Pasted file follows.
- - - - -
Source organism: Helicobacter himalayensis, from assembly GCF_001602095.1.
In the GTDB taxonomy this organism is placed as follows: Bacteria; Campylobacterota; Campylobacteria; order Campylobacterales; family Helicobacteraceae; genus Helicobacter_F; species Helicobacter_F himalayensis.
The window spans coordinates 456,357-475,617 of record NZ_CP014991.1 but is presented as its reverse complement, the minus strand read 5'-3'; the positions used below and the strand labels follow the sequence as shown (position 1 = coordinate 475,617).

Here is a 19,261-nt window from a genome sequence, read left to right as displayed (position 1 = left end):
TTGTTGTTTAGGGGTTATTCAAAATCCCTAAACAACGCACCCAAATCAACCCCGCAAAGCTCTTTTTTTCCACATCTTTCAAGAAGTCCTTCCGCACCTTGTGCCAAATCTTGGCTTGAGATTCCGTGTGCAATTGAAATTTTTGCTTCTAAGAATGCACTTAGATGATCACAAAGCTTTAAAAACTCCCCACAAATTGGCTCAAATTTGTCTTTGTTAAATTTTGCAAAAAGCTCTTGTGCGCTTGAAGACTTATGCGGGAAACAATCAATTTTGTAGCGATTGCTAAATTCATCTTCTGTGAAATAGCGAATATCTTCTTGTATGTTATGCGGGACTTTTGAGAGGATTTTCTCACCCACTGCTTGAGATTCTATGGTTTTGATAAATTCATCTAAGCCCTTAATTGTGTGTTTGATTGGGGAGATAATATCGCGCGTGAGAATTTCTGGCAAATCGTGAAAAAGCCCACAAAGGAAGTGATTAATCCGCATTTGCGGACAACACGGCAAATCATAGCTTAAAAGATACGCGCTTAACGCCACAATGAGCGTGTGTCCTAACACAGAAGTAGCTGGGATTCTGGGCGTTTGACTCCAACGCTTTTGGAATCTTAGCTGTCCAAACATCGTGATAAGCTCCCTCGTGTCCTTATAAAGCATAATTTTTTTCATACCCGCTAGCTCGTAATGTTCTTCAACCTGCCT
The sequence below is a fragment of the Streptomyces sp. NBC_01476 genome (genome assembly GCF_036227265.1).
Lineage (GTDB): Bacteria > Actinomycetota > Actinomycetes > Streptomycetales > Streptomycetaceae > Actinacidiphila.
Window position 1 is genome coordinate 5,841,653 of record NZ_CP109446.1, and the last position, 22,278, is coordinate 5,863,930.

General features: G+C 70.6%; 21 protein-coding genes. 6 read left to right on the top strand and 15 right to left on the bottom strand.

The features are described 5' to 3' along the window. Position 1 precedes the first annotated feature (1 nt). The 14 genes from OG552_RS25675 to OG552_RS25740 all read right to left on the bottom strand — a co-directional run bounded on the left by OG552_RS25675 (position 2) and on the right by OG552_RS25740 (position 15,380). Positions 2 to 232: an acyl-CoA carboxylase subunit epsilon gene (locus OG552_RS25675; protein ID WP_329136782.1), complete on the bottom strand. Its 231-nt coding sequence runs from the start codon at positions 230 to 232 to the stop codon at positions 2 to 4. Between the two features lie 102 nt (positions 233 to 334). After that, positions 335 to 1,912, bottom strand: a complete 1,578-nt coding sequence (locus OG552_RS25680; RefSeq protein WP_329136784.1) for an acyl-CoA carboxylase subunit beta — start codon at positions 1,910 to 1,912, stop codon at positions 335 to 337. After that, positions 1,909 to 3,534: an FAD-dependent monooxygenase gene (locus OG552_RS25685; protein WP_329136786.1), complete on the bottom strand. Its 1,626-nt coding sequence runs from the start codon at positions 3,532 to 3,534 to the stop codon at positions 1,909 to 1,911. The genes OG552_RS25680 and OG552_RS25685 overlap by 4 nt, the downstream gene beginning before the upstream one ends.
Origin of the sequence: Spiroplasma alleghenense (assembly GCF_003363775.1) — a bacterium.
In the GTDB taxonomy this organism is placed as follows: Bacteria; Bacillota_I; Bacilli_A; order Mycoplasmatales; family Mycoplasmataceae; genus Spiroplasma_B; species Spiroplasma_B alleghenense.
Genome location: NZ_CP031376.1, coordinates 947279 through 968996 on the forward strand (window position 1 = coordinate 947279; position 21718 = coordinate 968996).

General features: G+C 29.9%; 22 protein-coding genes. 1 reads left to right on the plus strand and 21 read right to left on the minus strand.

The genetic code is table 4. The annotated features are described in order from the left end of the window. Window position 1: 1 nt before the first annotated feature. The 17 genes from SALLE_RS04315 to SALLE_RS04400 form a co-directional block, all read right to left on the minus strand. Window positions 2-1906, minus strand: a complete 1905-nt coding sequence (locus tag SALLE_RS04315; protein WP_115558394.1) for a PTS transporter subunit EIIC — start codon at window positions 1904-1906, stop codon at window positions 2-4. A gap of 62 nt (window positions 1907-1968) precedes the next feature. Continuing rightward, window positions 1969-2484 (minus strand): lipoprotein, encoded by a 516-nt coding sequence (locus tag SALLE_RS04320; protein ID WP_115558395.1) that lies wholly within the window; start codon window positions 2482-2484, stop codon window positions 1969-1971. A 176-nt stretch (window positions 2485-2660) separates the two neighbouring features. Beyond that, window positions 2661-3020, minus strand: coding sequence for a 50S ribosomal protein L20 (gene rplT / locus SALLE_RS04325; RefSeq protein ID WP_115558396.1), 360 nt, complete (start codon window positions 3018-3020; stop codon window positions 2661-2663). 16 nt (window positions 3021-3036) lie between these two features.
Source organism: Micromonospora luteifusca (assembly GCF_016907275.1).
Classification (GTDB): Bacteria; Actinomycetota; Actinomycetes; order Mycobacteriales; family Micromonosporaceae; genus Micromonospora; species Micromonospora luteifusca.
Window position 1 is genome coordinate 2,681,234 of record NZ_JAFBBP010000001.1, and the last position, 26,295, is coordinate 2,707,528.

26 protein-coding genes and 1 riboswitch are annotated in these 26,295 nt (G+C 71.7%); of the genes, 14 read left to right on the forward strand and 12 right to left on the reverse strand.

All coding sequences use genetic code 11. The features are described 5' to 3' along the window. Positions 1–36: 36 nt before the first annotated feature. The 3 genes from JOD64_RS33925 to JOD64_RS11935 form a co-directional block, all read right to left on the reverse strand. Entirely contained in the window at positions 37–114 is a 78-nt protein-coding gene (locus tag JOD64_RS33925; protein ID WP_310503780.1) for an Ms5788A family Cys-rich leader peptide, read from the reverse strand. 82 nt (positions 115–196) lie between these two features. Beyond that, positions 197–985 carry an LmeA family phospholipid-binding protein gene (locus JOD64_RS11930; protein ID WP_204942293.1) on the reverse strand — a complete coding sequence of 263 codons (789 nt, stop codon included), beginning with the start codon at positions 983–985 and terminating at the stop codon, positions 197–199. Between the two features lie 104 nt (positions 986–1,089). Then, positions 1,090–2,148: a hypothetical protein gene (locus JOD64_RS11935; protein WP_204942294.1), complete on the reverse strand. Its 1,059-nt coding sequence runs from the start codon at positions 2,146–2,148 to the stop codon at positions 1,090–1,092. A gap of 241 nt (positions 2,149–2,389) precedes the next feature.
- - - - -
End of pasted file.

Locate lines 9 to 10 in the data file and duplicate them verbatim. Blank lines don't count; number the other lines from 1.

General features: G+C 70.6%; 21 protein-coding genes. 6 read left to right on the top strand and 15 right to left on the bottom strand.

The features are described 5' to 3' along the window. Position 1 precedes the first annotated feature (1 nt). The 14 genes from OG552_RS25675 to OG552_RS25740 all read right to left on the bottom strand — a co-directional run bounded on the left by OG552_RS25675 (position 2) and on the right by OG552_RS25740 (position 15,380). Positions 2 to 232: an acyl-CoA carboxylase subunit epsilon gene (locus OG552_RS25675; protein ID WP_329136782.1), complete on the bottom strand. Its 231-nt coding sequence runs from the start codon at positions 230 to 232 to the stop codon at positions 2 to 4. Between the two features lie 102 nt (positions 233 to 334). After that, positions 335 to 1,912, bottom strand: a complete 1,578-nt coding sequence (locus OG552_RS25680; RefSeq protein WP_329136784.1) for an acyl-CoA carboxylase subunit beta — start codon at positions 1,910 to 1,912, stop codon at positions 335 to 337. After that, positions 1,909 to 3,534: an FAD-dependent monooxygenase gene (locus OG552_RS25685; protein WP_329136786.1), complete on the bottom strand. Its 1,626-nt coding sequence runs from the start codon at positions 3,532 to 3,534 to the stop codon at positions 1,909 to 1,911. The genes OG552_RS25680 and OG552_RS25685 overlap by 4 nt, the downstream gene beginning before the upstream one ends.